The Importance of Artificial Intelligence

AI is the future. It’s not just a buzzword. It represents the way our world will work for years to come.

Just how important is it?

Development of superhuman machine intelligence (SMI) [1] is probably the greatest threat to the continued existence of humanity. There are other threats that I think are more certain to happen (for example, an engineered virus with a long incubation period and a high mortality rate) but are unlikely to destroy every human in the universe in the way that SMI could. Also, most of these other big threats are already widely feared. — Sam Altman

There are two outcomes. Either artificial intelligence will make us all smarter or destroy us. We have to be smart about the way we develop and leverage this technology. It’s really going to be something special. In the best case scenario, we will all become better. Artificial intelligence will make the modern human smarter, more efficient, and make life more enjoyable.

How far is it?

It’s very hard to know how close we are to machine intelligence surpassing human intelligence. Progression of machine intelligence is a double exponential function; human-written programs and computing power are getting better at an exponential rate, and self-learning/self-improving software will improve itself at an exponential rate. Development progress may look relatively slow and then all of a sudden go vertical — things could get out of control very quickly (it also may be more gradual and we may barely perceive it happening).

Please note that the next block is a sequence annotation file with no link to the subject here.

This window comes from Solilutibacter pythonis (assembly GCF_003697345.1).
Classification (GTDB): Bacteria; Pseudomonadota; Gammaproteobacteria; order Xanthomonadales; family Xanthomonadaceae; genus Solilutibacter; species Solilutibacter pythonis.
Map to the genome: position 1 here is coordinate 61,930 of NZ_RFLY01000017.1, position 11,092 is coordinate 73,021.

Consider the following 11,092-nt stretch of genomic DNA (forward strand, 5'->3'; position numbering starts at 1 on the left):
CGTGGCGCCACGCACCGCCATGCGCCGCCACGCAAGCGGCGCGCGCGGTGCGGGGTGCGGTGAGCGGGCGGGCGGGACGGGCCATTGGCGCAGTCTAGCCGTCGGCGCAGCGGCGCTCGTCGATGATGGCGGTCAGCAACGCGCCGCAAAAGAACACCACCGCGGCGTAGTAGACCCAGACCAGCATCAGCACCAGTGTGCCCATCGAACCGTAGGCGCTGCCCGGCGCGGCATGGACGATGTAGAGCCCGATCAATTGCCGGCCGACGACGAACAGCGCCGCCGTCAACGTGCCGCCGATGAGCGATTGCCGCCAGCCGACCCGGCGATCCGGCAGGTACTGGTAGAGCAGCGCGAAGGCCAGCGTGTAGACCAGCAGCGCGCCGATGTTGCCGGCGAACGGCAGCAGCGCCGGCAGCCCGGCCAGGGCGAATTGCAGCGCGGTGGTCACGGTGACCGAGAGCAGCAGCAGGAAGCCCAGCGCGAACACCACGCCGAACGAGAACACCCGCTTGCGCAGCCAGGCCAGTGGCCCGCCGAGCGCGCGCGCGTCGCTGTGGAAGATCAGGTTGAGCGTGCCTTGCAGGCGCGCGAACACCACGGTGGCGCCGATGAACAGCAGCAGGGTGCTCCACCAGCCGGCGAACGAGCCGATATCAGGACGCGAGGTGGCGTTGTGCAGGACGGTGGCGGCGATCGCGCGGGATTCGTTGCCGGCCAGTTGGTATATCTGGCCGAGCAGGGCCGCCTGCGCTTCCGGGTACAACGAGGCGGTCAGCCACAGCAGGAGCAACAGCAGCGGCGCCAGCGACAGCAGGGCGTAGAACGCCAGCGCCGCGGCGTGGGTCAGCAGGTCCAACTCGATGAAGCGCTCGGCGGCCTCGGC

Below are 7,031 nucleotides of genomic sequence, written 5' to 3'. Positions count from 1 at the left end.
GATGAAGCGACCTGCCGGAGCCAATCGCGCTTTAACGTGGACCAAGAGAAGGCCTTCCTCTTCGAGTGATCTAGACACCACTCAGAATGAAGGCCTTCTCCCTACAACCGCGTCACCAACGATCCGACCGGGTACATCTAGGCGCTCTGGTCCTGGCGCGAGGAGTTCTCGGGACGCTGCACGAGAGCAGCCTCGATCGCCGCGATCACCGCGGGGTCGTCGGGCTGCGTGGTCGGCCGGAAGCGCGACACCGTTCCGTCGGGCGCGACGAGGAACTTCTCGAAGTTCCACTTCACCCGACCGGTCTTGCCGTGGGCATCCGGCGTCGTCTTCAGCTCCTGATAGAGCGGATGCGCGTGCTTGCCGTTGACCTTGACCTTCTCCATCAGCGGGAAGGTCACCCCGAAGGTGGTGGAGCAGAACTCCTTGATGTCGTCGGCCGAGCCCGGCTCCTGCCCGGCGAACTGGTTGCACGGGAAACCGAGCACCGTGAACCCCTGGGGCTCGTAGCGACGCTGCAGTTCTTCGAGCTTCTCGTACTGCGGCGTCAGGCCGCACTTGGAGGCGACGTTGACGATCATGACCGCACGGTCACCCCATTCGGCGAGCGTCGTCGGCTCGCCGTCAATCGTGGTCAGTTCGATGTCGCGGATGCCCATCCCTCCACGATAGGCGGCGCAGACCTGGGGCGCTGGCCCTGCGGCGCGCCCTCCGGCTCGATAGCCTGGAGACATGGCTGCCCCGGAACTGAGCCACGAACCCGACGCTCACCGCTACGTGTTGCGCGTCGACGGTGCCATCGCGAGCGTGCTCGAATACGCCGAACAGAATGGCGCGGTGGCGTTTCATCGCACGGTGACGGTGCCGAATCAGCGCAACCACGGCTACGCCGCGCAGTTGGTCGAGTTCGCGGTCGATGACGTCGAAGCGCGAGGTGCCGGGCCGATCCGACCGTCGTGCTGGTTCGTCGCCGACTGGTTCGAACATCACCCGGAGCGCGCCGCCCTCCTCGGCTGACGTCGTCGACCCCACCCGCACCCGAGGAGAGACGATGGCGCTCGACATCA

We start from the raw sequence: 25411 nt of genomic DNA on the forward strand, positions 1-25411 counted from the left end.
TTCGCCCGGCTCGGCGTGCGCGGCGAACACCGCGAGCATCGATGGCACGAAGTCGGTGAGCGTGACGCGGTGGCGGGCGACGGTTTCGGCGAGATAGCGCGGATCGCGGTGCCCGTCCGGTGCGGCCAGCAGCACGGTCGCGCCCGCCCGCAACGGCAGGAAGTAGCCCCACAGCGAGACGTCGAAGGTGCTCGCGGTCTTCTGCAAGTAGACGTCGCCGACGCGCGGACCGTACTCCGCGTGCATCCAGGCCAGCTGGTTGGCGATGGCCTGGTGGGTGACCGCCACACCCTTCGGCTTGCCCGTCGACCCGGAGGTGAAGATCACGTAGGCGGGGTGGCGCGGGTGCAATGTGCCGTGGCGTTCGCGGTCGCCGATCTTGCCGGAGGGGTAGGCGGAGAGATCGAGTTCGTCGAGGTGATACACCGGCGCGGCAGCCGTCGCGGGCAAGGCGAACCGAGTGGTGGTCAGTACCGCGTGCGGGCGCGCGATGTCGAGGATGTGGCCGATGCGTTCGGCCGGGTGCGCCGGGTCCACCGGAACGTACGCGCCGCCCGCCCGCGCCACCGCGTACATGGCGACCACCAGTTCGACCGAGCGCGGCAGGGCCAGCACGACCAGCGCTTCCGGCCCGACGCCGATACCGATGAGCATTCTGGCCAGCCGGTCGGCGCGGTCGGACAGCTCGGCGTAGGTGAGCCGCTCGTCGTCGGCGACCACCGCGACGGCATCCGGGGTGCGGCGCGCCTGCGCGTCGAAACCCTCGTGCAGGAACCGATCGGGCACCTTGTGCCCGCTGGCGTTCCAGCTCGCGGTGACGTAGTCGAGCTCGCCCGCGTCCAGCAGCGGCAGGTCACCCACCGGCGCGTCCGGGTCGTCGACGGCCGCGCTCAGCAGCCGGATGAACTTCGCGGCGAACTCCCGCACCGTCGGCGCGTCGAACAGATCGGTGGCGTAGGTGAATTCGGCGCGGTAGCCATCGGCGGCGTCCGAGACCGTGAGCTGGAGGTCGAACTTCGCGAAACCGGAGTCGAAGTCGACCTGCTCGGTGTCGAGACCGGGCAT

As mentioned earlier, it is probably still somewhat far away, especially in its ability to build killer robots with no help at all from humans. But recursive self-improvement is a powerful force, and so it’s difficult to have strong opinions about machine intelligence being ten or one hundred years away.

The future is coming.

AI systems today have impressive but narrow capabilities. It seems that we’ll keep whittling away at their constraints, and in the extreme case they will reach human performance on virtually every intellectual task. It’s hard to fathom how much human-level AI could benefit society, and it’s equally hard to imagine how much it could damage society if built or used incorrectly. — OpenAI

If you want to learn a lot about this exciting space (something I really need to do), I’ve heard this course is super cool:

The 23 Part Lecture Series from the Massachusetts Institute of Technology looks super interesting.


Originally published at www.jordangonen.com on October 9, 2016.